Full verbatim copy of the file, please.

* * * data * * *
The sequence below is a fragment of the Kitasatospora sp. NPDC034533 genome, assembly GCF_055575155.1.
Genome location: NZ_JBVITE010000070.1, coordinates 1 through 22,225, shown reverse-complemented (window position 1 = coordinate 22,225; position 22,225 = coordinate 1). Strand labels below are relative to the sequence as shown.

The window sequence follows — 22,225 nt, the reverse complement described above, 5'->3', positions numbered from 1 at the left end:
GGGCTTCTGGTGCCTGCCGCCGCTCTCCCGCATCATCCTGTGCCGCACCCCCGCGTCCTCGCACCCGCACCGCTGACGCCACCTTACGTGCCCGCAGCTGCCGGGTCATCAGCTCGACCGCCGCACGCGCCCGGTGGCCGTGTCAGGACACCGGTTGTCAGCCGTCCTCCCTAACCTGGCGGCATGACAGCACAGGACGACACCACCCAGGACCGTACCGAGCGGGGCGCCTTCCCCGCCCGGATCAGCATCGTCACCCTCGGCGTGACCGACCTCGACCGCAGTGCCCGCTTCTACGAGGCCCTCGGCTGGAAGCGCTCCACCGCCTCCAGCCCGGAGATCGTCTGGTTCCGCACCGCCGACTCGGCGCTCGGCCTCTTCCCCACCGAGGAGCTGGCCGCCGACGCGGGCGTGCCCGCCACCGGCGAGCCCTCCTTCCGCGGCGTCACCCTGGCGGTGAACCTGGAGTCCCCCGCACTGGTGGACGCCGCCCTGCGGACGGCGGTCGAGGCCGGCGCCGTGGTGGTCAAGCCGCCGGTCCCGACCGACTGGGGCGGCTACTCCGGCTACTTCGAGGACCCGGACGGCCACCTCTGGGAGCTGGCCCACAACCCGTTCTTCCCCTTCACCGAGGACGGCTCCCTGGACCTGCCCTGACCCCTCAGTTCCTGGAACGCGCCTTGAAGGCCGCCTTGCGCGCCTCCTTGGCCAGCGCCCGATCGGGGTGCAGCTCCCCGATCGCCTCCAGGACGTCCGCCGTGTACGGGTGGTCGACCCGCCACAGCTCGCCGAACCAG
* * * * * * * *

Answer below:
The sequence below is a fragment of the Kitasatospora sp. NPDC034533 genome, assembly GCF_055575155.1.
Genome location: NZ_JBVITE010000070.1, coordinates 1 through 22,225, shown reverse-complemented (window position 1 = coordinate 22,225; position 22,225 = coordinate 1). Strand labels below are relative to the sequence as shown.

The window sequence follows — 22,225 nt, the reverse complement described above, 5'->3', positions numbered from 1 at the left end:
GGGCTTCTGGTGCCTGCCGCCGCTCTCCCGCATCATCCTGTGCCGCACCCCCGCGTCCTCGCACCCGCACCGCTGACGCCACCTTACGTGCCCGCAGCTGCCGGGTCATCAGCTCGACCGCCGCACGCGCCCGGTGGCCGTGTCAGGACACCGGTTGTCAGCCGTCCTCCCTAACCTGGCGGCATGACAGCACAGGACGACACCACCCAGGACCGTACCGAGCGGGGCGCCTTCCCCGCCCGGATCAGCATCGTCACCCTCGGCGTGACCGACCTCGACCGCAGTGCCCGCTTCTACGAGGCCCTCGGCTGGAAGCGCTCCACCGCCTCCAGCCCGGAGATCGTCTGGTTCCGCACCGCCGACTCGGCGCTCGGCCTCTTCCCCACCGAGGAGCTGGCCGCCGACGCGGGCGTGCCCGCCACCGGCGAGCCCTCCTTCCGCGGCGTCACCCTGGCGGTGAACCTGGAGTCCCCCGCACTGGTGGACGCCGCCCTGCGGACGGCGGTCGAGGCCGGCGCCGTGGTGGTCAAGCCGCCGGTCCCGACCGACTGGGGCGGCTACTCCGGCTACTTCGAGGACCCGGACGGCCACCTCTGGGAGCTGGCCCACAACCCGTTCTTCCCCTTCACCGAGGACGGCTCCCTGGACCTGCCCTGACCCCTCAGTTCCTGGAACGCGCCTTGAAGGCCGCCTTGCGCGCCTCCTTGGCCAGCGCCCGATCGGGGTGCAGCTCCCCGATCGCCTCCAGGACGTCCGCCGTGTACGGGTGGTCGACCCGCCACAGCTCGCCGAACCAG